The News: Everybody figured September retail sales would be awful, and everybody was right. JC Penney CEO Myron Ullman says shoppers are saving for the holidays. Ever the optimist, Mike.
The Winners: Discounters who sell food. B.J.'s Wholesale Club's September same-store sales, net of fuel, rose 5.6 percent, but the store noted that general merchandise categories such as televisions and toys dropped. Wal-Mart sales were up 2.4 percent, while Costco's rose 6 percent, also net of fuel. Target's still struggling, with same-store sales off 3 percent and persistent rumors that its credit card portfolio is more toxic than feared.
The Losers: Everybody else. "It was even worse than my worst fears," Charles Grom, an analyst with J.P. Morgan Securities, told the Wall Street Journal. Dillard's department stores claimed that hurricanes shaved 3 points off its sales numbers; same-store sales for the Little Rock-based chain dropped 12 percent. Wal-Mart and Neiman Marcus also noted that Hurricanes Gustav, Hanna and Ike affected their results.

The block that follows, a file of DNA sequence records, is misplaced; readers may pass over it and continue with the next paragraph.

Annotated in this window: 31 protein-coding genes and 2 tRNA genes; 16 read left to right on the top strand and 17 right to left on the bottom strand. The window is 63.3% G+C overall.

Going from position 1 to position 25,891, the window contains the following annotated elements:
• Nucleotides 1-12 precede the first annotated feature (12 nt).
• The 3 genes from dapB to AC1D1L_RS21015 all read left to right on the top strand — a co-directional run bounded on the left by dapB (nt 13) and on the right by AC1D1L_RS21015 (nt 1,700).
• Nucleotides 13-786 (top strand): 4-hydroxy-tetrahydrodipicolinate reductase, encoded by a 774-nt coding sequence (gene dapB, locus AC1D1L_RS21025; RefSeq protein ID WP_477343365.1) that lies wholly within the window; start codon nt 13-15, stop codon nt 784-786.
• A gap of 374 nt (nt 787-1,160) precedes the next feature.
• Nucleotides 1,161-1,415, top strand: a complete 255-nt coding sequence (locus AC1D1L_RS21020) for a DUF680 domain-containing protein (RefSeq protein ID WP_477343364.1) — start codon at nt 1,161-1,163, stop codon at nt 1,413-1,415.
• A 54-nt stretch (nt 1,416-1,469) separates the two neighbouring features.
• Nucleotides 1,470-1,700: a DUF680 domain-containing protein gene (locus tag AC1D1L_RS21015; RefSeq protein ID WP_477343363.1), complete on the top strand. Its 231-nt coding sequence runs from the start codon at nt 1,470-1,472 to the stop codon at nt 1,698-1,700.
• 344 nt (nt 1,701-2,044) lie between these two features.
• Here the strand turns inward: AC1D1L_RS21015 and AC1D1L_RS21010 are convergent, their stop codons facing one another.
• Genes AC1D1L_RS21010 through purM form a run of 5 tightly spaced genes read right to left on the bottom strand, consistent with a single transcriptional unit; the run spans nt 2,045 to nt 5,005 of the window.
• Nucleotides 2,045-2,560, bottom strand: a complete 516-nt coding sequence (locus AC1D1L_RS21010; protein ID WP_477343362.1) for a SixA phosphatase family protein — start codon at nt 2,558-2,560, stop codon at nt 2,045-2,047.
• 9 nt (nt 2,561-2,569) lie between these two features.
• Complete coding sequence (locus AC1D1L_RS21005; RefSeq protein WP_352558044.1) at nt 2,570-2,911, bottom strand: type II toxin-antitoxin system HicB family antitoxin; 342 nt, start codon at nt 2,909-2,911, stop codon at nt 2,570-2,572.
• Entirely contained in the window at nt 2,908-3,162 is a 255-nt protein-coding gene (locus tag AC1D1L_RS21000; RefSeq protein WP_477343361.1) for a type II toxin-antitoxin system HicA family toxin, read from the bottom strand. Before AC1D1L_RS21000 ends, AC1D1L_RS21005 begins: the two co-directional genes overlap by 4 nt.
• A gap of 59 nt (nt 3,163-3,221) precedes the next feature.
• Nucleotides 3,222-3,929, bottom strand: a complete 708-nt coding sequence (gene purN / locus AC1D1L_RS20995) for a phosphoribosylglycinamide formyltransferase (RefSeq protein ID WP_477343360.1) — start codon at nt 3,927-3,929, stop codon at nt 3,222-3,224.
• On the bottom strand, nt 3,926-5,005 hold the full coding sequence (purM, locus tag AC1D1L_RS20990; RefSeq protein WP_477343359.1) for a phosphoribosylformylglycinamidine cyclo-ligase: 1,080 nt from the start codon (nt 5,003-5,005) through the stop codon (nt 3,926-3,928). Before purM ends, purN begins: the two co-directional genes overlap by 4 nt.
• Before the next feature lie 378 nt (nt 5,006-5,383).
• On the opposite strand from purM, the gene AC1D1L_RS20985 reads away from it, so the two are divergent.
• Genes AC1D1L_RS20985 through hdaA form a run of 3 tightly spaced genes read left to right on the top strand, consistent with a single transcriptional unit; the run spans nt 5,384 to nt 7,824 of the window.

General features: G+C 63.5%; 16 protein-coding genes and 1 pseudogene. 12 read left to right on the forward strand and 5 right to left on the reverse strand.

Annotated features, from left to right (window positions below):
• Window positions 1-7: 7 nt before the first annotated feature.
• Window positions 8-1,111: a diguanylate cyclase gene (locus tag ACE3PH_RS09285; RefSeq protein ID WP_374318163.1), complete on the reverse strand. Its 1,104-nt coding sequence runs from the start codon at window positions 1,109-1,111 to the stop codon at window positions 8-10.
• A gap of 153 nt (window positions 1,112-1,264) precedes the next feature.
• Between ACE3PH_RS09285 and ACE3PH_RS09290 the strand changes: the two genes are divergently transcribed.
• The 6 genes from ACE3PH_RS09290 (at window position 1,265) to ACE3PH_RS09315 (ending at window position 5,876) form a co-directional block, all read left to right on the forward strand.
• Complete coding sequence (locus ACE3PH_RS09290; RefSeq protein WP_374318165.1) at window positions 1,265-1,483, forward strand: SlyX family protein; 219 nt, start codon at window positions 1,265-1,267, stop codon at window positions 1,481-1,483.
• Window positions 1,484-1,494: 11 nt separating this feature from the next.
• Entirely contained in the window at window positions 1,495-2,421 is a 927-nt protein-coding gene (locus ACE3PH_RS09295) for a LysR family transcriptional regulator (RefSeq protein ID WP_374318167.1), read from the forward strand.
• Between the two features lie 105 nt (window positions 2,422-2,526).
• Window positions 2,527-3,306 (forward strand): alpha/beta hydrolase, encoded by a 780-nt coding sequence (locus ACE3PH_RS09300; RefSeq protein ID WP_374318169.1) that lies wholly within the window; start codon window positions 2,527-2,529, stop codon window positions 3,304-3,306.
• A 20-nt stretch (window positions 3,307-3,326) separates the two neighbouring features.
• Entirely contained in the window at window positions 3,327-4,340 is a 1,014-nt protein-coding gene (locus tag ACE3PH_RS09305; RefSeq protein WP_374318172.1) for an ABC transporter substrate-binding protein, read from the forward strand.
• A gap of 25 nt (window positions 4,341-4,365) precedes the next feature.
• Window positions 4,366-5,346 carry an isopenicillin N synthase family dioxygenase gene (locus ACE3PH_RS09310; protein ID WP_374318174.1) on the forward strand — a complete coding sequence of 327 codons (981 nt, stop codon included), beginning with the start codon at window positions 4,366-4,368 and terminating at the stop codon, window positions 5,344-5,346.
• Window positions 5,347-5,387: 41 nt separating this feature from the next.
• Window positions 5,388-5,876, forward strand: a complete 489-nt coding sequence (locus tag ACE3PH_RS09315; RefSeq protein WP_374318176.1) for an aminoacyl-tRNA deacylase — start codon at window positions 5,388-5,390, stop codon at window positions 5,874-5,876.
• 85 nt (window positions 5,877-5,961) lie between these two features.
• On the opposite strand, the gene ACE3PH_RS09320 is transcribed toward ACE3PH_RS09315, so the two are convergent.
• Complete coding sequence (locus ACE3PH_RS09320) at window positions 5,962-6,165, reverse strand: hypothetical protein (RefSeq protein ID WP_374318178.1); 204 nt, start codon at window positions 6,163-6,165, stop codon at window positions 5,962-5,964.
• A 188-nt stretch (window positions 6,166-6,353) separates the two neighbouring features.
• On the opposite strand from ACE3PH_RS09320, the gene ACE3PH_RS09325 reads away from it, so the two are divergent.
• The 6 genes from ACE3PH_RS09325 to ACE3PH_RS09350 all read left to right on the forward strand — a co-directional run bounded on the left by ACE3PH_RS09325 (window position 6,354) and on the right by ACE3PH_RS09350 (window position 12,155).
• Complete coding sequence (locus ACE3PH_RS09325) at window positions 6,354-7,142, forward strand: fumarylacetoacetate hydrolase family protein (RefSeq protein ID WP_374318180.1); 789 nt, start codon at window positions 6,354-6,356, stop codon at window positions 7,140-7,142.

The Takeaway: Retail analyst Burt Flickinger of Strategic Resource Group told the Journal he predicts 1,000 to 1,500 stores will close in January and February.